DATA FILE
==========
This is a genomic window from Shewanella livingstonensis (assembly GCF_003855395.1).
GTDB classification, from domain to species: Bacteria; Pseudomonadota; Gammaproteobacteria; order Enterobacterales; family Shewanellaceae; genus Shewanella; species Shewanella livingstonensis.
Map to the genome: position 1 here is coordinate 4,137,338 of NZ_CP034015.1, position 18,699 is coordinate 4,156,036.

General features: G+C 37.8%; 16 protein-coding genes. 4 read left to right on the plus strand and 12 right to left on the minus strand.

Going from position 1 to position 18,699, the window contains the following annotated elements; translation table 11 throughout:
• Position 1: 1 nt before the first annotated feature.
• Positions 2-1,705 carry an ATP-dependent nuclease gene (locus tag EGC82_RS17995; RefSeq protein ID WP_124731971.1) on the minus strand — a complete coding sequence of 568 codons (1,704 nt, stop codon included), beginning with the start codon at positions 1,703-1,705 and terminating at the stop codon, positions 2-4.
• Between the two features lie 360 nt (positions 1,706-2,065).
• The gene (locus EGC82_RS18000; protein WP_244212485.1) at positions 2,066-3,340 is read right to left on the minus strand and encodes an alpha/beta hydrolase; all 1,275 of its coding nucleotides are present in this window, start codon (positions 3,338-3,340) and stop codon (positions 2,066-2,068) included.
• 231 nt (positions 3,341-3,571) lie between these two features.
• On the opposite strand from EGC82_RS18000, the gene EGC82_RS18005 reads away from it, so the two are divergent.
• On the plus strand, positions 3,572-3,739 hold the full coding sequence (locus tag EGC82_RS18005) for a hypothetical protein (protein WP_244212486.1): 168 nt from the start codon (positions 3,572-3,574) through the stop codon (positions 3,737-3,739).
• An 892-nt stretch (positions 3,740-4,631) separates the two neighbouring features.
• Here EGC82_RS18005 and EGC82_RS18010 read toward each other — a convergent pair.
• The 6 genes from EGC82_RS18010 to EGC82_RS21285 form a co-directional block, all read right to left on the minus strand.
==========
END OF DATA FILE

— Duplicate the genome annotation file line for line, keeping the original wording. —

This is a genomic window from Shewanella livingstonensis (assembly GCF_003855395.1).
GTDB classification, from domain to species: Bacteria; Pseudomonadota; Gammaproteobacteria; order Enterobacterales; family Shewanellaceae; genus Shewanella; species Shewanella livingstonensis.
Map to the genome: position 1 here is coordinate 4,137,338 of NZ_CP034015.1, position 18,699 is coordinate 4,156,036.

General features: G+C 37.8%; 16 protein-coding genes. 4 read left to right on the plus strand and 12 right to left on the minus strand.

Going from position 1 to position 18,699, the window contains the following annotated elements; translation table 11 throughout:
• Position 1: 1 nt before the first annotated feature.
• Positions 2-1,705 carry an ATP-dependent nuclease gene (locus tag EGC82_RS17995; RefSeq protein ID WP_124731971.1) on the minus strand — a complete coding sequence of 568 codons (1,704 nt, stop codon included), beginning with the start codon at positions 1,703-1,705 and terminating at the stop codon, positions 2-4.
• Between the two features lie 360 nt (positions 1,706-2,065).
• The gene (locus EGC82_RS18000; protein WP_244212485.1) at positions 2,066-3,340 is read right to left on the minus strand and encodes an alpha/beta hydrolase; all 1,275 of its coding nucleotides are present in this window, start codon (positions 3,338-3,340) and stop codon (positions 2,066-2,068) included.
• 231 nt (positions 3,341-3,571) lie between these two features.
• On the opposite strand from EGC82_RS18000, the gene EGC82_RS18005 reads away from it, so the two are divergent.
• On the plus strand, positions 3,572-3,739 hold the full coding sequence (locus tag EGC82_RS18005) for a hypothetical protein (protein WP_244212486.1): 168 nt from the start codon (positions 3,572-3,574) through the stop codon (positions 3,737-3,739).
• An 892-nt stretch (positions 3,740-4,631) separates the two neighbouring features.
• Here EGC82_RS18005 and EGC82_RS18010 read toward each other — a convergent pair.
• The 6 genes from EGC82_RS18010 to EGC82_RS21285 form a co-directional block, all read right to left on the minus strand.